With his extensive experience in the domain, Abin Chaudhari also emphasises the social element of institutional architecture that transcends fleeting trends. “It must address contextually the economical and sustainable conditions. Institutional designs should first address changing human behaviour and also allow more human interactions,” elaborates the Kolkata-based architect. Courtyards, landscape, amphitheatre style outdoor spaces remain crucial aspects. Spaces, inanimate as they are, are designed to be more humane and emotive when it comes to institutional campuses.

It was the question “can a space teach you how to care?” that transcribed into the design intent for IQ City Nursing College in West Bengal, a project from Abin Design Studio’s repertoire. “It is essentially an institution that nurtures young people to be empathetic efficient care givers. Effective communication, cultivated over time through interaction with people from various walks of life, plays a major role in sensitising one on the issues of others. The design focuses primarily on spaces that fosters such interaction and the exchange of ideas through communication,” explains Chaudhari. Creating spaces with an interactive angle is the defining trend in modern institutional projects — often achieved through subtle maneuvers in the schematics and planning.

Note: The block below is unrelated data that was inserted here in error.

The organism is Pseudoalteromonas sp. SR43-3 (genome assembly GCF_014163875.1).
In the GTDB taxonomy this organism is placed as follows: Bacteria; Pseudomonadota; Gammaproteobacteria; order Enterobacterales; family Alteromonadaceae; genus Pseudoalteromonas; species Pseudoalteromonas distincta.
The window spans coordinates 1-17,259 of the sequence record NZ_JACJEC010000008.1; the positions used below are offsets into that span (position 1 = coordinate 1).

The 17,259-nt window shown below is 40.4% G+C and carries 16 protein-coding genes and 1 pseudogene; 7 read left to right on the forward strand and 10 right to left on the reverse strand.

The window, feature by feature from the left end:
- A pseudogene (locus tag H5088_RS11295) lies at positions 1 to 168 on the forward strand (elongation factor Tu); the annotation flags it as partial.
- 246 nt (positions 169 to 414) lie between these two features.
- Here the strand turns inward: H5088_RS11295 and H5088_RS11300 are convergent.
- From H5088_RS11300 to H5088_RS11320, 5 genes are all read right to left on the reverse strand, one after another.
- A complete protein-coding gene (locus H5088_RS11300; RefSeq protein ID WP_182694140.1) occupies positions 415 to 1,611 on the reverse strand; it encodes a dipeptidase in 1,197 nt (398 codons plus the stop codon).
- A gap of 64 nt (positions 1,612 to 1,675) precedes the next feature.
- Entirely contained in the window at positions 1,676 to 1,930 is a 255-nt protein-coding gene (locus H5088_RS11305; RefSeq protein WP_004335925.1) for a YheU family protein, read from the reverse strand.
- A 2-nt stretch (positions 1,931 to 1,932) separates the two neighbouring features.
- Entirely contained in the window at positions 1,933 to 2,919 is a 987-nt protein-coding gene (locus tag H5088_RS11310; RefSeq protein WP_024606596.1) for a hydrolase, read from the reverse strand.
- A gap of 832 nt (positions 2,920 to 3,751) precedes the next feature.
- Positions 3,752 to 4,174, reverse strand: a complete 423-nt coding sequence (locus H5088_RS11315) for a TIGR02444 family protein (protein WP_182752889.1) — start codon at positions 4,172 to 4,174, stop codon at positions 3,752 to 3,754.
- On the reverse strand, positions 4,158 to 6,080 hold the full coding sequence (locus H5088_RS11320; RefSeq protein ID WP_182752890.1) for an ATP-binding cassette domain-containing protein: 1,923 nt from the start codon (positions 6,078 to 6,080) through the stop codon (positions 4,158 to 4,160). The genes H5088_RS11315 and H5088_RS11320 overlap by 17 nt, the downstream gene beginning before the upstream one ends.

Manit Rastogi and Sonali Rastogi

While the visual aspects impress, the role of building physics cannot be ignored. Budget constraints often demand that campuses rely heavily on passive strategies to maintain optimum thermal comfort indoors. Studios like Morphogenesis use their technical know-how both in traditional architecture and modern technology to ensure campuses enjoy the best thermal comfort and require less energy to operate. In the end, more and more structures today are informed by building physics than merely by the need for an “iconic” facade. However, it hasn’t prevented architects to envision striking facades for such projects, and provide the campus with an identity of its own.

“Better value does not mean building cheap campuses, rather it’s about creating demonstrative and sustainable environments. It should enhance teacher and pupil wellbeing, and limit future operational and maintenance costs while allowing architects the creative freedom to design spaces that are conducive to learning,” summarises Manit Rastogi, founding partner, Morphogenesis.